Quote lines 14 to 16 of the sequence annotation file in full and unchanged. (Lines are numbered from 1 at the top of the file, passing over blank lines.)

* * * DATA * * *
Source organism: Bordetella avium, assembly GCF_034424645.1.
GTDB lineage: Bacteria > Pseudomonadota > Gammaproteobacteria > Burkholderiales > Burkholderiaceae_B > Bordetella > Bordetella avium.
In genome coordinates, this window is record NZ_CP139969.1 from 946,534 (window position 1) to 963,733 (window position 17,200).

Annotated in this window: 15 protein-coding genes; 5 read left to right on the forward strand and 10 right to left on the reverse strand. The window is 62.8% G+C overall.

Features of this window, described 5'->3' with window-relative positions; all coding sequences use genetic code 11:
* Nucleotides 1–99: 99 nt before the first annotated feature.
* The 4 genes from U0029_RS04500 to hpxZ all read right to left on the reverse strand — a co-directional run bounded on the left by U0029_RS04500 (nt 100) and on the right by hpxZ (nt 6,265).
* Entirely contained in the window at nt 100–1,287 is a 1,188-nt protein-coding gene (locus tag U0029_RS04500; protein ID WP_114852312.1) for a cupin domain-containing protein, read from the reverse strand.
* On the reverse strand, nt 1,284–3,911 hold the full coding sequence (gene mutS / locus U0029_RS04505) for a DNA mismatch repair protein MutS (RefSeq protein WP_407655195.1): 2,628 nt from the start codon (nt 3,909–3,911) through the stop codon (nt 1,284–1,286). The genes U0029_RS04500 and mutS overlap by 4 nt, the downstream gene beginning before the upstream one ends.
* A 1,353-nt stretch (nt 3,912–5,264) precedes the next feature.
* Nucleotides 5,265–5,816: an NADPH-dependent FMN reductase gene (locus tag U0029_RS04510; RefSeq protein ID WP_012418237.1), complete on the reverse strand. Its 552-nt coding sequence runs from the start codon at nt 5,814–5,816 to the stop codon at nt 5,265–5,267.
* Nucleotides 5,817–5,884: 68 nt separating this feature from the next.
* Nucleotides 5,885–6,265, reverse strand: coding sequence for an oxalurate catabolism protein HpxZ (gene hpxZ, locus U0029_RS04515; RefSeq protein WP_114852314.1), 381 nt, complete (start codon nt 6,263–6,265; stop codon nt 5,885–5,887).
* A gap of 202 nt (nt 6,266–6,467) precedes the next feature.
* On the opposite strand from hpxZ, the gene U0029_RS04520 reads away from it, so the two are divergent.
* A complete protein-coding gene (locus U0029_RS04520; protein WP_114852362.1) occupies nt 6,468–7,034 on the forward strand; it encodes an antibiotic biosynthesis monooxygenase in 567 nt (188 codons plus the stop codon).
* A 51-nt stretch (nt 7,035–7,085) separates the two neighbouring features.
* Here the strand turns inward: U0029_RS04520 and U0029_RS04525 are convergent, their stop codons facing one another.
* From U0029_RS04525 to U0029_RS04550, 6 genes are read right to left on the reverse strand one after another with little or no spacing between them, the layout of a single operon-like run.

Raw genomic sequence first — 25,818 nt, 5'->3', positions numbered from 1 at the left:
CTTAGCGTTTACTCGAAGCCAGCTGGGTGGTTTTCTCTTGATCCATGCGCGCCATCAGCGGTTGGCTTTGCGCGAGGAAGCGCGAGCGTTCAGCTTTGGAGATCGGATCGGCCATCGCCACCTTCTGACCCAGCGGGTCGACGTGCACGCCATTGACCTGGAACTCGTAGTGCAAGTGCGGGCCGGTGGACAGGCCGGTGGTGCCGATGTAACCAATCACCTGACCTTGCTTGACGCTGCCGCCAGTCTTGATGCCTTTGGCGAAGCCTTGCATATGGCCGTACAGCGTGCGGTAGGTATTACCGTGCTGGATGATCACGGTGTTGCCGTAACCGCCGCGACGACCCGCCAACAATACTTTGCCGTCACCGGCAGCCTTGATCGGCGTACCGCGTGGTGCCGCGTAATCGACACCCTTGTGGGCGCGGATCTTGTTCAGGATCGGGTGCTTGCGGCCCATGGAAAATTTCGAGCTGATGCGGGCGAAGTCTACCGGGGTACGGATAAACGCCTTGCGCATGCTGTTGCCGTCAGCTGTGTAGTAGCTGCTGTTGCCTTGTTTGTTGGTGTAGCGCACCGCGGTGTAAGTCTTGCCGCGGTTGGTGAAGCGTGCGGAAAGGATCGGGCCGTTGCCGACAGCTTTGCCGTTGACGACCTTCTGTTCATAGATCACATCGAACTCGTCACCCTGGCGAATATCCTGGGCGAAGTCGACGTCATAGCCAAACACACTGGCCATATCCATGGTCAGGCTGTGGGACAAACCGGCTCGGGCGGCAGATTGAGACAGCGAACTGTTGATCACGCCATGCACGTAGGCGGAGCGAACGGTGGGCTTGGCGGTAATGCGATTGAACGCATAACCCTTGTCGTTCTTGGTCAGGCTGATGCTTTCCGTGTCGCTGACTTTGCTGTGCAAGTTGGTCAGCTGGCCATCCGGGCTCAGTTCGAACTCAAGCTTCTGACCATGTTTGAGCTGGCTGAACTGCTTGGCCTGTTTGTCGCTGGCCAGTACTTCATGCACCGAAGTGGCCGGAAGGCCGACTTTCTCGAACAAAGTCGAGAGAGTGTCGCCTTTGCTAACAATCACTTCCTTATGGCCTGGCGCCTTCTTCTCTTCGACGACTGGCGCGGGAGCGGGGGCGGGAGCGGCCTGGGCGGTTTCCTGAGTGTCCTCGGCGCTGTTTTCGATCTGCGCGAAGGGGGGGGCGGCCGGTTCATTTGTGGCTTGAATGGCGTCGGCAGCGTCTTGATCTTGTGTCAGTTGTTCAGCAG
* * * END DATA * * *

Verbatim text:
* A gap of 202 nt (nt 6,266–6,467) precedes the next feature.
* On the opposite strand from hpxZ, the gene U0029_RS04520 reads away from it, so the two are divergent.
* A complete protein-coding gene (locus U0029_RS04520; protein WP_114852362.1) occupies nt 6,468–7,034 on the forward strand; it encodes an antibiotic biosynthesis monooxygenase in 567 nt (188 codons plus the stop codon).